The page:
Thomsett Risk Tool Set

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Risk in Projects The Total Tool Set

Rob Thomsett 2004



Risk In Projects – The Total Tool Set
Eyes Wide Shut (without Nicole and Tom to help)
Many project mangers, when first introduced to risk management, feel that there is something “macho” about undertaking high risk projects “without a net” and that formal risk management is a sign of weakness. Secretly, I guess that we all identify somewhat with Indiana Jones as he plunges from disaster to disaster just surviving by good luck and sheer guts. The good news is that if you run into another high risk project with your eyes shut at least you won’t see the risk until it hits you. Then, it is over suddenly.

Organisations have been practicing formal risk management for many years. For example, in the financial sector, there is a highly formalized process of risk assessment and risk control in lending. Upon receiving an application for a loan, the Loans Manager would undertake a risk assessment based on the applicant's current financial position, length and stability of employment, credit rating, amount of money requested, proposed term, proposed security and so on. Risk control would then be applied to the loan including offloading the loan, insurance, monitoring of payments, late payment patterns, etc. The popularity of Peter Berstein’s Against the Gods: The Remarkable Story of Risk [1996] indicates that many Organisations are beginning to see risk management as a major issue for 21st Century management1. However, studies by Accenture2 and Cutter Information 3 show that in the general area of projects and software/technology projects, in particular, the understanding and implementation of formal risk management is extremely inconsistent. A few years ago, our group observed this situation in a client which was acquiring another organisation for $400,000,000. The normal Business Risk management practices of due diligence, forensic accounting reviews and so on were undertaken by external experts and took over 3 months. In addition, given that both companies were in the financial sector, another group of external risk reviews were undertaken by a number of governmental financial sector “watch-dogs”. The resultant risk reports were then submitted to the Board of the acquiring company. The same Board had just signed off on a $100,000,000 software project with no formal risk assessment report! The project cost over $400,000,000 in the end.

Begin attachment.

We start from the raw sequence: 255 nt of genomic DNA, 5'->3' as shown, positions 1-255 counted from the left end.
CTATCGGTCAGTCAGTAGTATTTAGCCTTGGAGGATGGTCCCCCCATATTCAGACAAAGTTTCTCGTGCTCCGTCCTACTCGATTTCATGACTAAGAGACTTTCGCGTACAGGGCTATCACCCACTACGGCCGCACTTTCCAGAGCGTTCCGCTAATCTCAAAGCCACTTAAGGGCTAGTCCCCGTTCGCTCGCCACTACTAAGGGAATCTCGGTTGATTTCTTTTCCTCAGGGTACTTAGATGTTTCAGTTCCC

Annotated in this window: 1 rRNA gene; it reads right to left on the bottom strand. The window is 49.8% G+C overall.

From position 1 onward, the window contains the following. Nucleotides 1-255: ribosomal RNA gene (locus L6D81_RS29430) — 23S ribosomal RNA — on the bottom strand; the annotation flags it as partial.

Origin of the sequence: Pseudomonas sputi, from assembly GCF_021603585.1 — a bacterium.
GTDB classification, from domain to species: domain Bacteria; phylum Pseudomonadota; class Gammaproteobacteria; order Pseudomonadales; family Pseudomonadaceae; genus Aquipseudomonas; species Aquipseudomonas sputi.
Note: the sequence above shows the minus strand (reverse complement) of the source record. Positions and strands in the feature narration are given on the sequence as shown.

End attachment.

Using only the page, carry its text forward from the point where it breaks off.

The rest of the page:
The Risk Management process
The management of risk, in the project environment 4, involves four related processes (note: some experts such as Robert Charette [1989] treat risk management as a separate component to risk assessment though most experts see risk management as the overall process). Figure 1 summarises the various elements of risk management. The first is generally termed Risk Assessment. This process involves the identification of risk factors that are intrinsic in the activity being undertaken. For example, in the activity of commuting from home to work, we face a number of risks: • • • 1

is the family car working? are the trains, buses or public transport on time? do we have to drop the kids off at school?

This growing awareness has been helped by the Enron, World Com, dot-com bubble collapses and unfortunately by 9/11. 2 Internal client presentation by Accenture in 1996. 3 4 In the broader risk arena, there are as many risk models as there are businesses. For example, political risk, future trading risk, capital risk, war risk and so on. Page 1


Risk In Projects – The Total Tool Set
• • how long is the commute? what is the weather like?
Risk Assessment

Risk Analysis

Risk Reduction Risk Management Risk Tracking

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